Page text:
A couple has sued Alison Victoria Gramenos, Donovan Eckhardt, and contractor Ermin Pajazetovic for selling them “a defective $1.3 million property.”
Their attorney said, “The Morrisseys have not enjoyed a single day in their ‘new’ home without being troubled by major construction defects. In fact, on the day they moved in, an upstairs shower drained through the kitchen ceiling. Since then, there have been a cascade of issues coming to light including water infiltration, rotting windows, and masonry, to name a few.”
The couple didn’t want to appear on the show, so they were portrayed by actors in the episode about their house. (Welcome to Reality HGTV!)
A second couple has also filed suit against them and HGTV for “defective and incomplete work.” They complained about dozens of issues, including water damage, sewage odors, and mold.
(In the first episode of season two we see Alison discovering all sorts of problems, irregularities, and unfinished work in the house on Wood Street when she takes over.)
The legal woes continue. Contractor Pajazetovic’s company has sued Eckhardt for unpaid work, while another claim accuses Pajazetovic and Eckhardt of diverting funds.
In five new 90-minute episodes premiering Tuesday, Sept. 15, at 9 p.m. ET/PT, as Alison continues her work to transform historic fixer-uppers, she must manage a strained business relationship, contend with permit delays and battle stop work orders. During the season, unprecedented setbacks put the skilled designer’s reputation and livelihood on the line, but Alison loves her city and won’t give up without a fight.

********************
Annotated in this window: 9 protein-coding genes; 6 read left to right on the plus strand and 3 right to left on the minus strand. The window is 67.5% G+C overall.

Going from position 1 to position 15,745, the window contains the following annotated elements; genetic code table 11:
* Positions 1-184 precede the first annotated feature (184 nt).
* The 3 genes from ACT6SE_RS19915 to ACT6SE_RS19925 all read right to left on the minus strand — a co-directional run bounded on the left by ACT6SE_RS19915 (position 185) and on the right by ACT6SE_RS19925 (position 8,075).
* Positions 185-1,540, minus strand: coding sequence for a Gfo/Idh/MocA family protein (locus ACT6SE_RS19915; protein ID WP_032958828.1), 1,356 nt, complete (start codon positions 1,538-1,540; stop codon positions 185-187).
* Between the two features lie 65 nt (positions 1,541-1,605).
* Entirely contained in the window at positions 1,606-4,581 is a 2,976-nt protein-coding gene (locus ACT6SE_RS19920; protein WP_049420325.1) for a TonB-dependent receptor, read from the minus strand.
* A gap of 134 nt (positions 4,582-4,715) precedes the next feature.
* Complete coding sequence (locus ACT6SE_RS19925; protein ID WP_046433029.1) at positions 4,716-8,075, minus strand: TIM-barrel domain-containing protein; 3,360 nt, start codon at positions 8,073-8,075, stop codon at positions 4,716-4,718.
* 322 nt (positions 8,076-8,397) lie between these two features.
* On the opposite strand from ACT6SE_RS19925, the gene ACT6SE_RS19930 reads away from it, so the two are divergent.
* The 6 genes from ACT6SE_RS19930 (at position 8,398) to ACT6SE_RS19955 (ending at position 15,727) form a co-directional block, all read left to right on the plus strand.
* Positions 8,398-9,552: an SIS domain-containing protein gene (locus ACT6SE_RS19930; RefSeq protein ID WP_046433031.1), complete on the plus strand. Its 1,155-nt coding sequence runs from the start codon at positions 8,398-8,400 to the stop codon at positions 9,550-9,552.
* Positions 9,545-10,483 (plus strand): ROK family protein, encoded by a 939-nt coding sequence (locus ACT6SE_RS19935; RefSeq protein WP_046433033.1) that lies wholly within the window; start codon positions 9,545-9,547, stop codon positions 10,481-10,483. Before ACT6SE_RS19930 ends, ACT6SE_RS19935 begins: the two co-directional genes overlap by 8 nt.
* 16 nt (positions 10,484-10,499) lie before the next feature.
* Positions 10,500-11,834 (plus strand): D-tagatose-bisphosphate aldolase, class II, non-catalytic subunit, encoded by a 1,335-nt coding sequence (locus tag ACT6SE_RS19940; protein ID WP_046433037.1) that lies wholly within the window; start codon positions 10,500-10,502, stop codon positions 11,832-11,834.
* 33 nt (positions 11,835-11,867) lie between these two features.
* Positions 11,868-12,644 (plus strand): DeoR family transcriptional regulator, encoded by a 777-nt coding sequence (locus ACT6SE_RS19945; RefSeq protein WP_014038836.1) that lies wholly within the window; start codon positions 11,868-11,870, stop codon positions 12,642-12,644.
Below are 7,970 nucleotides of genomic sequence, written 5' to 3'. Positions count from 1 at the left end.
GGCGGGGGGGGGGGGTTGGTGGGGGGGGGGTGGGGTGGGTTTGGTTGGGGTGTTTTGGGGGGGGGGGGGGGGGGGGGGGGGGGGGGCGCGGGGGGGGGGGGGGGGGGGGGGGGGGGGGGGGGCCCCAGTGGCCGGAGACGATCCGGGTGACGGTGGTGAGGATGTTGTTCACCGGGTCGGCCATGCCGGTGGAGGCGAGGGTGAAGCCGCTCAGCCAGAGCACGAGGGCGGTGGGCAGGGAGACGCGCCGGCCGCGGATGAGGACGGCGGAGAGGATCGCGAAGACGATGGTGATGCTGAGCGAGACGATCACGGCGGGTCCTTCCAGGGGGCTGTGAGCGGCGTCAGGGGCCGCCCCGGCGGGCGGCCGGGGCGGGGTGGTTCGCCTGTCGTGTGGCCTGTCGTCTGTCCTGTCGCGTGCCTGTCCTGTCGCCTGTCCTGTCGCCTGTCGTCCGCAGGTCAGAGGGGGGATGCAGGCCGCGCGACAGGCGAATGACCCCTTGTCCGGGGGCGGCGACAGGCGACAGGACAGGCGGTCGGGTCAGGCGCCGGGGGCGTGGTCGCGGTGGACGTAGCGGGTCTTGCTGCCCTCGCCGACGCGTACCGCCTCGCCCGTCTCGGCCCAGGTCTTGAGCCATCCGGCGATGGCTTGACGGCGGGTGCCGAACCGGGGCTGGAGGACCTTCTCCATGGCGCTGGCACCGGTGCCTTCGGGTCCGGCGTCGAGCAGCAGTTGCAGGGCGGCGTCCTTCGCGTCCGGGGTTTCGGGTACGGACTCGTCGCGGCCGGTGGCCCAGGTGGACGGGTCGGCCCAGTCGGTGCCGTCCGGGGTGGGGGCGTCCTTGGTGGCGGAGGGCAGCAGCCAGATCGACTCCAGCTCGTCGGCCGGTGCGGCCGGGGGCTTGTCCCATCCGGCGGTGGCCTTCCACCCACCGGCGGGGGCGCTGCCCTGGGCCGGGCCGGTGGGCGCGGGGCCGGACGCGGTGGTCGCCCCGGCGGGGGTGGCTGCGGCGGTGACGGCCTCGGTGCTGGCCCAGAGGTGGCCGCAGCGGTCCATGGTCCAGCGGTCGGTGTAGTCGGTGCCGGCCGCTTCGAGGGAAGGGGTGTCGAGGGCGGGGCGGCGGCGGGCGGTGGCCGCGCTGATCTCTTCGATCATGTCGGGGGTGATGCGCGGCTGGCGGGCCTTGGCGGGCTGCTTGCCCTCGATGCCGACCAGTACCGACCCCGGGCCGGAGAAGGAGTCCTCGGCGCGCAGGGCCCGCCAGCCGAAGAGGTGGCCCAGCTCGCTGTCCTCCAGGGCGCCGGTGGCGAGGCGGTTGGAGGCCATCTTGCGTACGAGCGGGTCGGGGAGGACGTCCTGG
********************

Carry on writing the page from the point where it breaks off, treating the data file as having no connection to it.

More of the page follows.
Despite dealing with multiple unexpected challenges, Alison is all in to restore older homes in the community. To attract high-end buyers, she relies on her resourcefulness and design expertise to create gorgeous homes with modern layouts and luxurious style. In many cases, Alison adds local character to each property by including such features as vintage fireplace mantles, antique mirrored closet doors and salvaged furniture pieces turned into bathroom vanities.
On top of everything else Alison Victoria was dealing with behind the scenes during filming, the house on Wood was broken into while they were finishing it. Thieves took tools and everything else they could carry out of it, including a newly installed Quartz countertop.
In the episode she says, “This is not a test that I will fail. You bet your ass I’m gonna do this the right way, and you bet your ass I’m gonna make the right call.”
Are you a fan of the show? The first season made Alison Victoria a star, and she’s since appeared on other HGTV shows like “Design at Your Door” and “Rock the Block.”
The second season of “Windy City Rehab” was originally supposed to have 10 episodes, but it was shortened to 5. They’re airing on Tuesday nights, but you can also catch episodes at HGTV.com (if you can put up with all the commercials they make you watch).
P.S. This is not the first HGTV show to be sued over shoddy work. Homeowners who appeared on “Love It or List It” brought a lawsuit against them for “disastrous renovations that left their property irreparably damaged.”